I have been inundated with emails on the issue of abortion, and have responded to each one, from individuals and groups, and I have put across my view and positions on abortion. I have always been 'pro-life' having been brought up as a Catholic, and educated in a Catholic grammar school, and I also agree with preventing any embryonic cell research. The statistics do not lie. I will freely admit though, that I have never actively campaigned on the matter, except to offer my opinion had the issue ever arisen, which I think is in line with what most people will have done, although in seeking election to Dail Eireann, I accept that there are additional responsibilities than simply offering an opinion on certain issues, and I would commit to ensuring that essential constitutional reform protects the unborn child. I also appreciate however that there are contentious issues surrounding certain incidents of abortion, where there may be no alternative in matters of life and death, where the life of either infant or mother are at risk, and where doctors cannot save both. I have also made my position clear on Highland Radio, the largest radio station in Donegal, and therefore I am not 'ducking' the question publicly. I am therefore happy to guarantee my commitment to the points you have outlined in your email.
Ryan Stewart, Independent, Donegal North East
100% committed to pro-life and upholding the ban on abortion. There is no medical necessity for abortion and that women have access to any medical treatment they need during pregnancy.
Michael Kilcoyne, Independent, Mayo, said during an interview on Mid-West Radio
A selection of the feedback we're getting from our members
We're hearing about this issue [abortion] all day!
Fianna Fáil canvassers to Youth Defence volunteers in Dublin South.
It's become a really hot issue.
Fine Gael team to Youth Defence volunteers in Naas.
I support and want abortion on demand in Ireland now.
Bernard Cantillon, Labour Party Equality Chairman on Facebook, 11th February 2011
Wouldn't answer but said that everyone is avoiding the issue.
Jim Daly, FG, Cork South West at the door of a constituent
Thank you for your email. I am pro-life and against abortion. My parties policies reflect the same. I hope this clarifies.
Peter Burke, FG, Longford/Westmeath in correspondance to a constituent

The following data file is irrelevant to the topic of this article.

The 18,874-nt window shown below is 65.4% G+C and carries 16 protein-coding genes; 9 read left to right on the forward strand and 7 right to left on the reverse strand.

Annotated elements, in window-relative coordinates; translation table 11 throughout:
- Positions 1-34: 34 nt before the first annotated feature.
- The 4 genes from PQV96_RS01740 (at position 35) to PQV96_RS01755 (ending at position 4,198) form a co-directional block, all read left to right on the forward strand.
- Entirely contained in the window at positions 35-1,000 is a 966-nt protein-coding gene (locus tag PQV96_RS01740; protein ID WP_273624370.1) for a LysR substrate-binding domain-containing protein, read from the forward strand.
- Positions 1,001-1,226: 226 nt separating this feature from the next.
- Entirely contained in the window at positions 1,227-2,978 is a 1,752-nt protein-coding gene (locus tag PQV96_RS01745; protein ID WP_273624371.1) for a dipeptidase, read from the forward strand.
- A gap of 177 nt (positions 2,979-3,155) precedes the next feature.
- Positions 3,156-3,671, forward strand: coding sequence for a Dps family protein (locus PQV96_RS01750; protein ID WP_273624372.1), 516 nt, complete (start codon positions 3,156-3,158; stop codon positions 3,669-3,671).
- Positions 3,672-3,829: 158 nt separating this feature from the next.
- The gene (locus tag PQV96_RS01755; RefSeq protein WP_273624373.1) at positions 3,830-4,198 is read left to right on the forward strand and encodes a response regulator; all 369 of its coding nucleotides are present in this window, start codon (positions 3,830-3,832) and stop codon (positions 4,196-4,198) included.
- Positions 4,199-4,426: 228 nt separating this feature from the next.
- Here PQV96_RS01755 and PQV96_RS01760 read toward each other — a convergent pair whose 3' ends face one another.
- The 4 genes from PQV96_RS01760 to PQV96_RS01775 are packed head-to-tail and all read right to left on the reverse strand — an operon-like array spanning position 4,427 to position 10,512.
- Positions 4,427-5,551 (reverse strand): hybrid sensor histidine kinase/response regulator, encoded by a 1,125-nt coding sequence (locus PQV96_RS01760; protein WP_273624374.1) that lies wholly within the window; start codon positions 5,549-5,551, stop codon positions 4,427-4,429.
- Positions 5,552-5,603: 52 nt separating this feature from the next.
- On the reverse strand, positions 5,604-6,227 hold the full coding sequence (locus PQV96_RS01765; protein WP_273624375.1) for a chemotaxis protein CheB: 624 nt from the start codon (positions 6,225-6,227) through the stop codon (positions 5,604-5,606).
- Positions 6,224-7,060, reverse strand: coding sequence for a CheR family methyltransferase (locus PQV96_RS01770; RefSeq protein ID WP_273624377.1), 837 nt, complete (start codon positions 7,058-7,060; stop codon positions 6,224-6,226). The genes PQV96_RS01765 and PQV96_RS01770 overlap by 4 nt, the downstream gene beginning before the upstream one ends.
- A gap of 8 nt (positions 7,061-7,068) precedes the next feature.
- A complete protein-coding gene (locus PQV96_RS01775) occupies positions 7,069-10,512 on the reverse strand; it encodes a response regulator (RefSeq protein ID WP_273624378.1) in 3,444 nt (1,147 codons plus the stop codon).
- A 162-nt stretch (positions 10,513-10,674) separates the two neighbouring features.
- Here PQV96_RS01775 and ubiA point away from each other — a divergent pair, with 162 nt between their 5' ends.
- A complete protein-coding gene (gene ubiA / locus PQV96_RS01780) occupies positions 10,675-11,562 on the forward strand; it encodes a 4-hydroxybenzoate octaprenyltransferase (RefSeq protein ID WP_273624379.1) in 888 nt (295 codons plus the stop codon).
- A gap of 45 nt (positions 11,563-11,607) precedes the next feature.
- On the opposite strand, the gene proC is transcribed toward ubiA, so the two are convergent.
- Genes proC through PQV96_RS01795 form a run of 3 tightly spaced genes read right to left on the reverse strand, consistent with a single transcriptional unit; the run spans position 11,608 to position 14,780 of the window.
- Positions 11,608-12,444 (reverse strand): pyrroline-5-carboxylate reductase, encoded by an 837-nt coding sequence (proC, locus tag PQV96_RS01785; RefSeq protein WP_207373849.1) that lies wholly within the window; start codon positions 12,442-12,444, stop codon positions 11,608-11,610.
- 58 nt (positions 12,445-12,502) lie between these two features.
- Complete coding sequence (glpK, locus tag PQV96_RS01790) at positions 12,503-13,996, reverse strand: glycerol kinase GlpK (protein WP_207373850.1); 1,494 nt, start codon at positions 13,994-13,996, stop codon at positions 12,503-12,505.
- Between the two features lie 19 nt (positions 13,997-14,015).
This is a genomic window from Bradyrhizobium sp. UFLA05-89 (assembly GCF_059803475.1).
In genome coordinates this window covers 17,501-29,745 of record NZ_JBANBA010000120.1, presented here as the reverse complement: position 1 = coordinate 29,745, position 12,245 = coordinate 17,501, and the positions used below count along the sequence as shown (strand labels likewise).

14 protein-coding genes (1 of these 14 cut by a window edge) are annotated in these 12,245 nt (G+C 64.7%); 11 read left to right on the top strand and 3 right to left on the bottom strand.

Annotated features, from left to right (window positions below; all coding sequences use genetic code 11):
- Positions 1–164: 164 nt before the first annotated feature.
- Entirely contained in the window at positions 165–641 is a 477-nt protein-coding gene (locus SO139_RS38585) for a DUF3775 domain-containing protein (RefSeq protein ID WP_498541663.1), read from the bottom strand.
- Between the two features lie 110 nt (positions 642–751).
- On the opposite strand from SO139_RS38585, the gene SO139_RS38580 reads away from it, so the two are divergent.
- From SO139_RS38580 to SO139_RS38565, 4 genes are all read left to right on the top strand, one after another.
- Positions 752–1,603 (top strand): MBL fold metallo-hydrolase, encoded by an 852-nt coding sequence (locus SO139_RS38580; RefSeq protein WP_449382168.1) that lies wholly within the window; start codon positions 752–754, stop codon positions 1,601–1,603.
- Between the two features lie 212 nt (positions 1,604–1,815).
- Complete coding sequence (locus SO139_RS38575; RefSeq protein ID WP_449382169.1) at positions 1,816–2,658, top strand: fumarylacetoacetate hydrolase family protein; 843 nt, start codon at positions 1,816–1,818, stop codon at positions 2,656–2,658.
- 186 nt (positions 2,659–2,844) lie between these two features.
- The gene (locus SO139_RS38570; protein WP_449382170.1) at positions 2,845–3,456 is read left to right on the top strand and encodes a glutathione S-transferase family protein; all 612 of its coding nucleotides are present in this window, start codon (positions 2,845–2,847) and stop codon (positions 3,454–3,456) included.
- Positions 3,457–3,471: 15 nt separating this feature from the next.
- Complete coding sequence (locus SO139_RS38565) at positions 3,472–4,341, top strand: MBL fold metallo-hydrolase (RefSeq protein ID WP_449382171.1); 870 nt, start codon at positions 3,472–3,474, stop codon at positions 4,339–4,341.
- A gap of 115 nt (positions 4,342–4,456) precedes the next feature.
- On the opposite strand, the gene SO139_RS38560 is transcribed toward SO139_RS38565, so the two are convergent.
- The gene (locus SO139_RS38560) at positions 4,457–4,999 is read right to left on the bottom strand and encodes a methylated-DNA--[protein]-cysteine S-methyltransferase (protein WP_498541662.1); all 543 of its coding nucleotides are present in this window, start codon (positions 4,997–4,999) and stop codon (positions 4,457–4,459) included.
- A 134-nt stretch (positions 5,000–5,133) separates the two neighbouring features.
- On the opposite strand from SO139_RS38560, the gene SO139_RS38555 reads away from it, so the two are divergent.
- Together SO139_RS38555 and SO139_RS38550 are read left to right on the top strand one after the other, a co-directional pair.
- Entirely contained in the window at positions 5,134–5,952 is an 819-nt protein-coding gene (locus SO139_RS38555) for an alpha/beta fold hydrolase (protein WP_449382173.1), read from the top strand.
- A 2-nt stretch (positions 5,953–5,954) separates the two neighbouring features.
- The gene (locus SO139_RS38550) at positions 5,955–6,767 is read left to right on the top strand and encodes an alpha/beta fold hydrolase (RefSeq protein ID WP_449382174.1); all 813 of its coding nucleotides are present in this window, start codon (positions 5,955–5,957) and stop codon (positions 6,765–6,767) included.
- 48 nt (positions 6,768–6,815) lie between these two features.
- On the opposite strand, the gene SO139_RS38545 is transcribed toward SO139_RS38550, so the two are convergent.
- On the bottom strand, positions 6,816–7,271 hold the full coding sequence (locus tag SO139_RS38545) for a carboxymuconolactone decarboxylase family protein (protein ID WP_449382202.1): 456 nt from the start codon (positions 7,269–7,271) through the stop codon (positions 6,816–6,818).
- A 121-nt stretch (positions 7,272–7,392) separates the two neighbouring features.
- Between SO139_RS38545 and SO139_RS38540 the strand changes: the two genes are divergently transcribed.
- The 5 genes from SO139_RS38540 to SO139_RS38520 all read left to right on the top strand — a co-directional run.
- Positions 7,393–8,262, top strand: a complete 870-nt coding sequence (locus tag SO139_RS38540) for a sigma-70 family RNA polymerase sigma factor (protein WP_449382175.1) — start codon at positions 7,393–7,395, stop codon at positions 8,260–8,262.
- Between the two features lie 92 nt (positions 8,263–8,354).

Thank you for your email. I share your sincerely held views on this important matter. Please be assured, Fine Gael and our leader, Enda Kenny, are opposed to abortion and, if elected to government, will not relax the law on abortion any further. Furthermore, Fine Gael is completely opposed to research conducted on human embryos. Fine Gael will establish an all-party Oireachtas Committee, with access to medical and legal expertise, to consider the implications of the recent Supreme Court and European Court rulings on the existing law and to make recommendations. Such a process would, we believe, be the best way of examining the issue in a way that respects the range of sincerely-held views on this matter. I personally am totally opposed to abortion.
James Bannon, FG, Longford/Westmeath
I give you my commitment that I will never vote for the legislation to permit abortion in Ireland regardless of whether I get elected or not.
Rose Conway Walsh, Sinn Féin, Mayo in correspondance. She also signed the pro-life pledge for the Mayo for Life group
Rang to say he was totally pro-life from conception to natural death and that he was being asked this question a lot. Said it was a very important issue for him, and he would go against the whip on it.
Peter Mathews, FG, Dublin South
I am pro-choice and believe that women should have the right to choose.
Anthony Lawler FG Kildare North, said in a phone call to a constituent. Said that before the baby was viable at 22 weeks the issue was negotiable. Dr Bill Tormey, FG, Dublin North West at the door of a constituent